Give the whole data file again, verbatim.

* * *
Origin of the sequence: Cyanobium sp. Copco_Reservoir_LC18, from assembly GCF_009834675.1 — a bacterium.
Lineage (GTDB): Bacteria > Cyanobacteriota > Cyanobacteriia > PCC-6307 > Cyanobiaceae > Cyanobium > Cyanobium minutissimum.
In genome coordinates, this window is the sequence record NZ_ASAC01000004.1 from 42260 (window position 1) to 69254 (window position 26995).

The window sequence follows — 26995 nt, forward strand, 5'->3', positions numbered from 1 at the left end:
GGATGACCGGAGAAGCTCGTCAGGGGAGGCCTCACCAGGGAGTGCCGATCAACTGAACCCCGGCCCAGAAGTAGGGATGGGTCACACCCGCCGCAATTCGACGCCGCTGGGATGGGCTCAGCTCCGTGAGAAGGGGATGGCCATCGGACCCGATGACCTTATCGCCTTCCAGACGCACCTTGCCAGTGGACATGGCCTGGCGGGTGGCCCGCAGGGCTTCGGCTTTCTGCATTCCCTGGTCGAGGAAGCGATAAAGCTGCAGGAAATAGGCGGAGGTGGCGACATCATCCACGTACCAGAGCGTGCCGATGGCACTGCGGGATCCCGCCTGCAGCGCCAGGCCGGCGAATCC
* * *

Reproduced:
Origin of the sequence: Cyanobium sp. Copco_Reservoir_LC18, from assembly GCF_009834675.1 — a bacterium.
Lineage (GTDB): Bacteria > Cyanobacteriota > Cyanobacteriia > PCC-6307 > Cyanobiaceae > Cyanobium > Cyanobium minutissimum.
In genome coordinates, this window is the sequence record NZ_ASAC01000004.1 from 42260 (window position 1) to 69254 (window position 26995).

The window sequence follows — 26995 nt, forward strand, 5'->3', positions numbered from 1 at the left end:
GGATGACCGGAGAAGCTCGTCAGGGGAGGCCTCACCAGGGAGTGCCGATCAACTGAACCCCGGCCCAGAAGTAGGGATGGGTCACACCCGCCGCAATTCGACGCCGCTGGGATGGGCTCAGCTCCGTGAGAAGGGGATGGCCATCGGACCCGATGACCTTATCGCCTTCCAGACGCACCTTGCCAGTGGACATGGCCTGGCGGGTGGCCCGCAGGGCTTCGGCTTTCTGCATTCCCTGGTCGAGGAAGCGATAAAGCTGCAGGAAATAGGCGGAGGTGGCGACATCATCCACGTACCAGAGCGTGCCGATGGCACTGCGGGATCCCGCCTGCAGCGCCAGGCCGGCGAATCC